Maximize benefits of access career ladders
Maximize benefits of access career ladders
Be clear about criteria
Career ladders can be an excellent way to improve retention in your patient access department. However, there are some pitfalls to avoid. "Career ladders must be current and relevant to the job," says Holly Hiryak, MNSc, RN, CHAM, director of hospital admissions and access services at University Hospital of Arkansas in Little Rock. "There may be complacency if [employees] are not goal-driven with measurable roles and responsibilities."
Some career ladders focus on accuracy and speed without taking individual behavior into account, says Hiryak. She recommends the following:
• Promote staff based on objective criteria, such as accuracy, quality, attendance, and productivity.
• Be clear about responsibilities that are not measurable, such as customer service.
Otherwise, staff may see patients as customers, but not other departments. To address this, Hiryak recommends explaining to staff the difference between "on-stage" and "off-stage" behaviors.
• Align with human resources to ensure that the program meets facility requirements.
For instance, the organization may have monetary restrictions, or limitations on bonuses or incentive pay.
• Define the reasons for developing a career ladder.
Your goal is to establish clarity for all involved, from development to implementation. "A career ladder provides an opportunity to develop individuals from novice to expert," says Hiryak. "There is a minimum level of achievement expected. No one can opt to remain at the novice level."
The career ladder should not be based on years of experience, adds Hiryak. "Just because you have been in a role for 10 years does not necessarily mean you are an expert," she says. "This must be demonstrated through behaviors and annual competencies."
Courtney M. Higdon, director of enterprise patient access services at UK HealthCare in Lexington (KY), says the organization has focused "very intently" in recent months on redesigning patient access to clinical services.
"We are a large academic medical center with a two-hospital system and a significant multidisciplinary specialty group practice," says Higdon. "Just last fall, we launched our patient access center, which schedules patient appointments and pre-registers their visits. Three factors drove us to pursue this model."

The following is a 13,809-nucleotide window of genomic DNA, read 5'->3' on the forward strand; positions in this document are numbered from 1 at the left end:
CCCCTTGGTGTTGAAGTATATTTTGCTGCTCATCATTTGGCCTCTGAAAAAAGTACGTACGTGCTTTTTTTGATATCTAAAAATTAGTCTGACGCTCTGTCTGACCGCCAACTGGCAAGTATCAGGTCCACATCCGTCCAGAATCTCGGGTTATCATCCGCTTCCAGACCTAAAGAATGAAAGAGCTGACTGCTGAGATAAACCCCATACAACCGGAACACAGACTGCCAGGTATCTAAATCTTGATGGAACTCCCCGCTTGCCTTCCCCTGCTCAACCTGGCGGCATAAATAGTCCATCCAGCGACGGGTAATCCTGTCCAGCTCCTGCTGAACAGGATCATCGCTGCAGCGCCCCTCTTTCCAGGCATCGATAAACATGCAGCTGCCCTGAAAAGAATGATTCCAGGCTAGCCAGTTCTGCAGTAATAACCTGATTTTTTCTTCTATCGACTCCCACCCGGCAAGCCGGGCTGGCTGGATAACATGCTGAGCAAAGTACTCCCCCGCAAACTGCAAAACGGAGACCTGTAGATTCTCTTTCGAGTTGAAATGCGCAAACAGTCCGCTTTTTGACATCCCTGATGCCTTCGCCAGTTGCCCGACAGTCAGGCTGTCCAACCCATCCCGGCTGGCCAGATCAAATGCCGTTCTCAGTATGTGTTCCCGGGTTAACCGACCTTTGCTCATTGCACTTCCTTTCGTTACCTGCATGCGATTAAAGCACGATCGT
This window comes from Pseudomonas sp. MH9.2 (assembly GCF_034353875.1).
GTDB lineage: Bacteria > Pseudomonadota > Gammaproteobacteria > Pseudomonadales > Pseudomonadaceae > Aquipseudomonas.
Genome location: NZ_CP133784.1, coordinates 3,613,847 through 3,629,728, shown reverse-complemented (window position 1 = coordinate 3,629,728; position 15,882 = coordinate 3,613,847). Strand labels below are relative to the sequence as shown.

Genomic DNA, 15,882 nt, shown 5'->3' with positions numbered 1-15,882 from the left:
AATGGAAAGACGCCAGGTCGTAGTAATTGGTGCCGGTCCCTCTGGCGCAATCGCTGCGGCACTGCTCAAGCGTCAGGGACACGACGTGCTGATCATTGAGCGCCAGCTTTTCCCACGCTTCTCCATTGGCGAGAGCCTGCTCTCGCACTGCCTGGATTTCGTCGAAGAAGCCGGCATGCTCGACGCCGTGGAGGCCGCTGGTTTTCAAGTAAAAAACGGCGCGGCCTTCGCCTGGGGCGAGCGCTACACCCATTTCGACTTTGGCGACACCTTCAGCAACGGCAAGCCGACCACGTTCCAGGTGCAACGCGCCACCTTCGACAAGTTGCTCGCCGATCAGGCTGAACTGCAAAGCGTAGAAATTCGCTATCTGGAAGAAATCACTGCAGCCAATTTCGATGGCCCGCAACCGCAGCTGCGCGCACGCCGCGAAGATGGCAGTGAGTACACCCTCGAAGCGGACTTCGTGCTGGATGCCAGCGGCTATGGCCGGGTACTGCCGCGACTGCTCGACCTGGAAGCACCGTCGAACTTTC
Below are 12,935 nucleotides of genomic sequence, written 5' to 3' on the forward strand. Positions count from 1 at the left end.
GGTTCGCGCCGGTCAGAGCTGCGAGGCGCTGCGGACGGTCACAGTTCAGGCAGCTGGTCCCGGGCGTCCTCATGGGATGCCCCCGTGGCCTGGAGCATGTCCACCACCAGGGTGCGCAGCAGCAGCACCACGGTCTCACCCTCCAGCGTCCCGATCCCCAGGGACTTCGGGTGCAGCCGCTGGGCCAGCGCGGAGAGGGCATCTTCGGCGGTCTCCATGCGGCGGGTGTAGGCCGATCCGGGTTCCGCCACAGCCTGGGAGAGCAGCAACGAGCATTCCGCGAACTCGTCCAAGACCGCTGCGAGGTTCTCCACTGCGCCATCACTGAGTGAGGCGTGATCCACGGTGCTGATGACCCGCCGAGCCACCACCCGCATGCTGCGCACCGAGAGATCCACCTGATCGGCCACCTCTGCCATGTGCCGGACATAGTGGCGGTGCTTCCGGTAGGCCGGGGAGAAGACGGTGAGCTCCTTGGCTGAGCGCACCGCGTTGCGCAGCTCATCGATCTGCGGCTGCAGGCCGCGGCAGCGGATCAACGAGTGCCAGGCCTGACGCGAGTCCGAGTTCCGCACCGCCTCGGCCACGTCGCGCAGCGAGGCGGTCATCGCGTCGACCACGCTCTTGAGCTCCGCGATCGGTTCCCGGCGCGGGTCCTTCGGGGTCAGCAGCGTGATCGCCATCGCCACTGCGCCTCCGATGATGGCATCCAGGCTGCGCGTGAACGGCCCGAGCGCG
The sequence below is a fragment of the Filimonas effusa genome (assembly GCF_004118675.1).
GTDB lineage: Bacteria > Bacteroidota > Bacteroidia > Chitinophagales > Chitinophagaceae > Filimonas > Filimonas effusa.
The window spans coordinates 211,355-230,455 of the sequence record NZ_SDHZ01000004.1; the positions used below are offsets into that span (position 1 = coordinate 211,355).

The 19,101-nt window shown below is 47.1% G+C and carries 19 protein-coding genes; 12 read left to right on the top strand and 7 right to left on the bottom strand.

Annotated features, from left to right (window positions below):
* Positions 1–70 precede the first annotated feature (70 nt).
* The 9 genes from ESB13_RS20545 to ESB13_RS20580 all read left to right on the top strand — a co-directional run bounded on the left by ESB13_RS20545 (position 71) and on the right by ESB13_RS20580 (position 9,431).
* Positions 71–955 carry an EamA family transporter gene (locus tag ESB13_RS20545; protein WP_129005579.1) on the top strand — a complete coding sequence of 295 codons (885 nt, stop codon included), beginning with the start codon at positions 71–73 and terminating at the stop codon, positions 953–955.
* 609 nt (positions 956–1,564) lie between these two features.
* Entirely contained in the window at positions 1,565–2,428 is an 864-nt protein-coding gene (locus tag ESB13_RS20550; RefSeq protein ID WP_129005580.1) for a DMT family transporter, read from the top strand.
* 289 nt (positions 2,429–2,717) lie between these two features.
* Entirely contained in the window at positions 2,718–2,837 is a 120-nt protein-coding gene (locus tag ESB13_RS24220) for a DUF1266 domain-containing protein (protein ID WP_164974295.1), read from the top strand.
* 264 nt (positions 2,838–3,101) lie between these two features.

Those were: low patient satisfaction with access, inability to effectively facilitate appointments for referring physicians, and structural inefficiencies and turnover in scheduling and registration personnel.
"At the patient access center we have created a career progression opportunity for personnel in these positions," says Higdon. "We have begun to develop a significant training and on-boarding program, the Access Academy, as well."
The career progression program serves to offer new patient access personnel a true opportunity to advance within the organization, preparing them for a number of different health care career tracks.
"The Access Academy will serve to bring patient access staff into the organization with a foundational knowledge and perspective on the entire enterprise," says Higdon. "It will serve to provide continuous professional development and growth opportunities."
The goal is to have staff understand the value of their role in the patient experience and the revenue cycle. "Having an appreciation of one's value within an organization fosters a stronger commitment and individual performance," says Higdon.
[For more information, contact: Courtney M. Higdon, Director, Enterprise Patient Access Services, UK HealthCare, University of Kentucky, 800 Rose Street, Lexington, KY 40536. Phone: (859) 257-6780. E-mail: [email protected]; Holly Hiryak, MNSc, RN, CHAM, Director, Hospital Admissions/Access Services, University Hospital of Arkansas, 4301 W. Markham, Little Rock, AR 72205. Phone: (501) 686-8170. Fax: (501) 603-1243. E-mail: [email protected].]Career ladders can be an excellent way to improve retention in your patient access department. However, there are some pitfalls to avoid. "Career ladders must be current and relevant to the job," says Holly Hiryak, MNSc, RN, CHAM, director of hospital admissions and access services at University Hospital of Arkansas in Little Rock. "There may be complacency if [employees] are not goal-driven with measurable roles and responsibilities."
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